Following many decades of indiscriminate overuse, the Department for the Environment, Food & Rural Affairs has announced that Britain might run out of fish puns within the next ten years. Some experts now believe that a complete ban may need to be put in plaice to stop unoriginal forced banter depleting the seas forever.
‘It may sound like something out of a bad bream but the industry is caught between a rock and a hard plaice,’ said a DEFRA spokesman. From what we’re herring, there isn’t a single original seafood-related piece of wordplay that hasn’t been done to death, unfor-tuna-tely. We’ll mullet over in committee but the scale of the problem should net be underestimated. If you can think of a better solution, you’ll have to let minnow. Don’t be koi about it.’
Many blame fish and chip shops for the predictable use of humour in their names. The Codfather II in Harrogate, Cod be Praised in Coventry and For Cod’s Sake on Twickenham High Street have been particularly condemned. ‘Cod is meant to be omnipresent, but sadly these days most people don’t even believe in Cod – or even the human sole,’ the spokesman added.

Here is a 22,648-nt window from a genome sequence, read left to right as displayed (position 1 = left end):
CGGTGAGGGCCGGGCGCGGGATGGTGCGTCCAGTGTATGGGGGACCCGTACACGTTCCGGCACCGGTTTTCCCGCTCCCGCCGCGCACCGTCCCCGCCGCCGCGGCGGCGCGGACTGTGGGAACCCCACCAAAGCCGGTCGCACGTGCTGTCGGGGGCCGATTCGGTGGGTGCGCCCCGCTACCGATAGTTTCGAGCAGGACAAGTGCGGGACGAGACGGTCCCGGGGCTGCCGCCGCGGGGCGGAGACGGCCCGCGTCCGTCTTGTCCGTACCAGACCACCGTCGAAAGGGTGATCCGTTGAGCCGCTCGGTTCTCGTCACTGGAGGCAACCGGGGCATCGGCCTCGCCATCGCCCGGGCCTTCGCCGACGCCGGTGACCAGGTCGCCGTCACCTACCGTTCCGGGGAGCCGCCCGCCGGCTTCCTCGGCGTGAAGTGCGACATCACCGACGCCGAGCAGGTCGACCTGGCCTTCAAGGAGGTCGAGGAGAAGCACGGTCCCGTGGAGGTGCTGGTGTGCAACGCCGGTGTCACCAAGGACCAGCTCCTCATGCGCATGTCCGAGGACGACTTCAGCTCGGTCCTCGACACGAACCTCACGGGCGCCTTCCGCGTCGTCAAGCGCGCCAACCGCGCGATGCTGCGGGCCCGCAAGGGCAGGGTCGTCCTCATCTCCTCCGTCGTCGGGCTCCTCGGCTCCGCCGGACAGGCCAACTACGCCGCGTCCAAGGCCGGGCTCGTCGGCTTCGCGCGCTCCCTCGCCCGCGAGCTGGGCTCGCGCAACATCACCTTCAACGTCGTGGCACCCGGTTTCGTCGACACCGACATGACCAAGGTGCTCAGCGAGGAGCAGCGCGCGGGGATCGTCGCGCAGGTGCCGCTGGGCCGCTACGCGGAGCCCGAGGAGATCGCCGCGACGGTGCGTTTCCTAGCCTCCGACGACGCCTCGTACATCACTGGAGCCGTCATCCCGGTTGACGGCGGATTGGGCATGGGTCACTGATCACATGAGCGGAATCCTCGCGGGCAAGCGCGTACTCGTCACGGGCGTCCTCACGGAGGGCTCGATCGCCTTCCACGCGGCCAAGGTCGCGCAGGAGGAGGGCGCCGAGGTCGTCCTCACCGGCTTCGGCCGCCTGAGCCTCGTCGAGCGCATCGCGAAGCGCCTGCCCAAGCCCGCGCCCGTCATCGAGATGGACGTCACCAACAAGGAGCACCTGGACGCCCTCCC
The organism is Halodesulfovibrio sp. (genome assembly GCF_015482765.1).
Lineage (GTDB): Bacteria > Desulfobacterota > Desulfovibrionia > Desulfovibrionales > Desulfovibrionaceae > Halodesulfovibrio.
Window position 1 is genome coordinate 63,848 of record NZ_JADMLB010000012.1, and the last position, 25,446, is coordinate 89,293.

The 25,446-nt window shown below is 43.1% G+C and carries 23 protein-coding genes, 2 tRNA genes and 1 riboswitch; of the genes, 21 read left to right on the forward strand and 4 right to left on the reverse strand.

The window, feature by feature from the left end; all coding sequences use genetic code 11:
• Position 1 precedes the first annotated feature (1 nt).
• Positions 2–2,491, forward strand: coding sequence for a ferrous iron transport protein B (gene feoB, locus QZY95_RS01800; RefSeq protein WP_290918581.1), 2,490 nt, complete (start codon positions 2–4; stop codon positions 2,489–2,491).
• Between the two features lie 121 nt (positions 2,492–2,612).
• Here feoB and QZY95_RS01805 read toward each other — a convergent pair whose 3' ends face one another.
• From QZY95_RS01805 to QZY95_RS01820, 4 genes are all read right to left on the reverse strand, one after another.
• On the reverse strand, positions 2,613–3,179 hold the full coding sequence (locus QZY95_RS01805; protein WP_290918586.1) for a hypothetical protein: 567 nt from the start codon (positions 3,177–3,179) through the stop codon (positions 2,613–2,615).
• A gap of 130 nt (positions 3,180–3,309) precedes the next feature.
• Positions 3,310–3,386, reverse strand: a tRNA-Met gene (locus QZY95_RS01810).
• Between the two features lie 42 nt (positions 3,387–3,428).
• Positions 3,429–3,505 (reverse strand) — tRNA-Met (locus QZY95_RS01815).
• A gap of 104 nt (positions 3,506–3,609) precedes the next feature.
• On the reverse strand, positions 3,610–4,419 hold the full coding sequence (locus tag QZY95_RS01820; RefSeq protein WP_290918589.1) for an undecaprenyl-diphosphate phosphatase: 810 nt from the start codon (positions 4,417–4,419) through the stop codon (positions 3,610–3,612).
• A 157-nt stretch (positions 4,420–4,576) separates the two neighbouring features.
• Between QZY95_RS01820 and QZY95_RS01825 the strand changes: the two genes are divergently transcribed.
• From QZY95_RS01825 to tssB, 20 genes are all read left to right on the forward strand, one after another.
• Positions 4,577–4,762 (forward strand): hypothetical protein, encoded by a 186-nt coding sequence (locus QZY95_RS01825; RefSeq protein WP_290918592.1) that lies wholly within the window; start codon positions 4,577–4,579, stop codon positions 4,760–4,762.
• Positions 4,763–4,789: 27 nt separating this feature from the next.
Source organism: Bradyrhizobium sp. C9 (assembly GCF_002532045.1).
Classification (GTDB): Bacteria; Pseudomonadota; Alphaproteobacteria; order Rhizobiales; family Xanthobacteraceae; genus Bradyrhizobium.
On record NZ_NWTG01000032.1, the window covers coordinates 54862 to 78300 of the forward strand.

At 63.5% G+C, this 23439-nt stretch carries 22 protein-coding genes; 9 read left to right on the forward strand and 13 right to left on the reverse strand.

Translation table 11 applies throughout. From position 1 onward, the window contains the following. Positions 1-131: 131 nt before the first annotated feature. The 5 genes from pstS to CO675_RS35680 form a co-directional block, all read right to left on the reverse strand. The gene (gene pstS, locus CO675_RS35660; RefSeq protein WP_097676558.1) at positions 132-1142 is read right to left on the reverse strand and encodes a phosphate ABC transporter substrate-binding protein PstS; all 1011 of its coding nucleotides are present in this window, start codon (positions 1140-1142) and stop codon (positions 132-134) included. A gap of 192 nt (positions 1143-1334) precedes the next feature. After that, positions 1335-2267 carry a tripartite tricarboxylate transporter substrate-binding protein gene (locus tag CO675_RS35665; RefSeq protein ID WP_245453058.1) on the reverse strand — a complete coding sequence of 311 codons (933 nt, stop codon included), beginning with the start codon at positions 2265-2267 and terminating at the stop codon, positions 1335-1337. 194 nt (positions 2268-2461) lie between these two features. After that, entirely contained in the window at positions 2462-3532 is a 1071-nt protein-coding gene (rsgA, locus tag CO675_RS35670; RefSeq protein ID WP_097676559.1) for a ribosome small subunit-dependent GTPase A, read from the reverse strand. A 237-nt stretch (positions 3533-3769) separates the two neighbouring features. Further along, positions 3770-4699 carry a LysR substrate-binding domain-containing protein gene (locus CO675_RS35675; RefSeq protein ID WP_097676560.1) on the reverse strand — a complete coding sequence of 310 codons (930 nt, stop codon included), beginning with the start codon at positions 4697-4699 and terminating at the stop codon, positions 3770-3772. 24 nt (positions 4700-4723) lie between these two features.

Others, however, believe this charge to be bass-less, accuse DEFRA of carping or even call the whole thing a lot of pollocks. ‘The real problem is the turbot-charged Spanish fleet overpunning in British waters,’ said Mick Cash, general secretary of the National Union of Rail, Maritime and Transport Workers. ‘Almejas suggestion: if you arenque all the … um, if there aren’t any foreign trawlers, stocks cangrejo again … No? Oh well, worth a try.’
Recently, representative of the Grimsby fishing industry petitioned the government for the seafood industry to be given special free trade status after Brexit, despite Grimsby itself voting strongly to leave the EU after a strong campaign by U-kippers. DEFRA believes that this is completely impractical, however badly the industry is floundering.
‘I’ve haddock-uite enough of this. The s-tench of hypocrisy is appalling,’ said the spokesman. ‘You can’t spend years complaining about the Common Fish Pun Policy then demand an exemption – it’s troutlandish behaviour, sardinely typical of British attitudes today: they think they can have their hake and eat it. Hey, did you see what I did there?’
Nicola Sturgeon and Alex Salmon were unavailable for comment.
(Hat tips: fernandomando, davidh, titus & chrisf)